The Farmers Home Administration, after repeated appeals to give farmers more time to ask for loan restructuring, kept its 45-day deadline but said supporting documents can be filed after the cutoff date next month.

The agency sent delinquency notices in mid-November to 83,000 farmers who hold $8.3 billion in overdue loans. Most of the money is more than three years past due. The notices gave borrowers 45 days to notify FmHA that they want to seek restructuring or forgiveness of part of their debts.FmHA Administrator LaVerne Ausman said in a statement the agency cannot change the deadline. But he said FmHA will respect good-faith efforts to meet the deadline and will allow some documents to be filed after that date.

At a minimum, three documents must be submitted before the deadline, which falls in mid- to late-January. They are FmHA forms 410-1, "Application for FmHA Services, 431-2, "Farm and Home Plan," including the balance sheet, and either Attachment Two, "Acknowledgement of Notice of Program Availability," or Attachment Four, "Response to Notice Informing Me of FmHA's Intent to Accelerate My Loan."

Critics have said the government was giving farmers too little time with the 45-day limit to compile and submit a large amount of material. On Thursday, 11 senators suggested a two-week extension of the deadline. They said borrowers were faced with completing nine documents despite holiday season disruptions in the operations of banks and government agencies.

"There's just no way we can legally stretch it," Ausman said of the deadline. "We must hear from the farmer within that time."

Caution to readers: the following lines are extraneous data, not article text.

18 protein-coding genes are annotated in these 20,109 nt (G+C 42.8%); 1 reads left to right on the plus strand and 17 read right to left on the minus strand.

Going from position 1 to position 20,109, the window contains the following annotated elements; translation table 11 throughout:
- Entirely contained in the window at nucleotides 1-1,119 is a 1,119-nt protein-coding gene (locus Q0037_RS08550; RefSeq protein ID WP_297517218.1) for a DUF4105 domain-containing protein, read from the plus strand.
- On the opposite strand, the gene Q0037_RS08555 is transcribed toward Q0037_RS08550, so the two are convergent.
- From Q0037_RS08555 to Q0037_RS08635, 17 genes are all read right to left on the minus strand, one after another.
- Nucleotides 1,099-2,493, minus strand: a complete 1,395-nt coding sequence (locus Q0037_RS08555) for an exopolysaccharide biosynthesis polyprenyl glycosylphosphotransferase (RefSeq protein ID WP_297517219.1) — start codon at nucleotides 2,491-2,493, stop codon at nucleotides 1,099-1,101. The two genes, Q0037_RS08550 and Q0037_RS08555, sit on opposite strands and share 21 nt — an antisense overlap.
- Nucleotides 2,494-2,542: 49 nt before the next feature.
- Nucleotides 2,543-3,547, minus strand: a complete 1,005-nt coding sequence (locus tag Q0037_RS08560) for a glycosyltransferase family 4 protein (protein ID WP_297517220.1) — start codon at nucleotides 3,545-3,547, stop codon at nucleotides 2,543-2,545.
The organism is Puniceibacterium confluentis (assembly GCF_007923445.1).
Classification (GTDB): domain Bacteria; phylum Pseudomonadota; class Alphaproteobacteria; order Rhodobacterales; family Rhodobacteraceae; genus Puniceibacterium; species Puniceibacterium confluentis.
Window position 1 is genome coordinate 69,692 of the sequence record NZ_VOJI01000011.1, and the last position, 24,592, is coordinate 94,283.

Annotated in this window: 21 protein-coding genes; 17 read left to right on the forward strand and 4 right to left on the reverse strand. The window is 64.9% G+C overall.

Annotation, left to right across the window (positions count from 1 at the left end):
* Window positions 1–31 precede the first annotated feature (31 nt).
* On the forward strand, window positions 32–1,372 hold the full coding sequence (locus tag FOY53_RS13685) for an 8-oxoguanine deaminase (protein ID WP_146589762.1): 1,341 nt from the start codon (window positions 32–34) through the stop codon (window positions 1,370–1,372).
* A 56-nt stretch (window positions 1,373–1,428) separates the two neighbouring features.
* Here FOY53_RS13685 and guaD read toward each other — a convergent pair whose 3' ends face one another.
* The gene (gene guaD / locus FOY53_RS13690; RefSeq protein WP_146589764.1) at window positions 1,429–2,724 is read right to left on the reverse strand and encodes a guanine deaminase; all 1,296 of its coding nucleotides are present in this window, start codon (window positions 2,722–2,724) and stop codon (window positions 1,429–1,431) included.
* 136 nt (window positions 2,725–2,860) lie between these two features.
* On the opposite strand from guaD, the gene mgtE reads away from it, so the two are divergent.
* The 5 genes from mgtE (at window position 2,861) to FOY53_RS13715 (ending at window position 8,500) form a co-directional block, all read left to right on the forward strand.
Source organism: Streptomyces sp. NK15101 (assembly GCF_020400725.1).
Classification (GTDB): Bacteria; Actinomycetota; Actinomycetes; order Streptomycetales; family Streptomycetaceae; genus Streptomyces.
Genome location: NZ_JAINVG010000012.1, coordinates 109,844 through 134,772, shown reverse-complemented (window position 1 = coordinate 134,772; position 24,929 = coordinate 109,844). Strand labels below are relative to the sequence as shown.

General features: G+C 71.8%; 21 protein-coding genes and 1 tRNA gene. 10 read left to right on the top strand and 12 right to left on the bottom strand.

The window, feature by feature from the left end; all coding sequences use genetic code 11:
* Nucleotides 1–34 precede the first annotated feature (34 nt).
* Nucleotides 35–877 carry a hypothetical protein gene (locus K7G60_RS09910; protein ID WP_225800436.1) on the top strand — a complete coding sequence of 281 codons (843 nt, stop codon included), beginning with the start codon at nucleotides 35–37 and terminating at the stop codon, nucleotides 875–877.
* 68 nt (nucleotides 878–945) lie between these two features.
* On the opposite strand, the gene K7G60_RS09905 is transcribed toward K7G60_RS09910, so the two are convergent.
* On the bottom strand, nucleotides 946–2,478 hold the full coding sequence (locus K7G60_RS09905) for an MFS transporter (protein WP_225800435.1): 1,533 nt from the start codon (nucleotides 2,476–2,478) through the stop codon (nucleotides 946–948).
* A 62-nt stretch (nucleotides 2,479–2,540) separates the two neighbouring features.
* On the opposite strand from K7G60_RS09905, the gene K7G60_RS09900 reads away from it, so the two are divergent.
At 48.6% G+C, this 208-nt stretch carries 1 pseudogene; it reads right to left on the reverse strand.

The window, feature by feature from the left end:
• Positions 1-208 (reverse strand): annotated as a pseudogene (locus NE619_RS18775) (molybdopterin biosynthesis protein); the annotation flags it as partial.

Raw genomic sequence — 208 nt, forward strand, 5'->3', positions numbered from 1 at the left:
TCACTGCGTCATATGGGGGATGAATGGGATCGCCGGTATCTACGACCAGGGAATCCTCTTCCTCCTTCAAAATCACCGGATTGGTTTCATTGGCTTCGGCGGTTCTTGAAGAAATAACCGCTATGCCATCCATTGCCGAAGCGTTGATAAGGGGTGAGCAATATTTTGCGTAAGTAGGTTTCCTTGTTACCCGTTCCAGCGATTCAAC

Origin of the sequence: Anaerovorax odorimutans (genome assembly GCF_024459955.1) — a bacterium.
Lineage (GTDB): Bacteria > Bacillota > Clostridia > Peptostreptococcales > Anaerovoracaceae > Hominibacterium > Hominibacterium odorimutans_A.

Failure to respond to the delinquency notice could trigger FmHA acceleration of loan collection.

Ausman said supporting documents will be accepted after the 45-day period upon approval of county FmHA officials. He said the documents should be provided as soon as possible. FmHA has 60 days to reply to requests for restructuring.

The agency said it hopes to complete restructuring requests from many farmers in time for spring planting.

"We have advised our field offices to use a test of reasonableness with borrowers, who, through no fault of their own, are unable to complete all the forms on time," Ausman said. "For example, if because of illness or other circumstances beyond his or her control, a farmer couldn't obtain all the information he or she needed, we won't be hard-nosed if they have given us completed response forms, and farm and home plans.

"But we are looking for evidence of a good-faith effort on the part of the borrower to get all the forms in a timely manner."

While critics have said the notices were the first step toward possible foreclosure on thousands of farmers, FmHA officials say the notices will open the door to debt relief for many borrowers. The 1987 agricultural credit law requires the FmHA to restructure loans whenever it would be cheaper than liquidating a loan.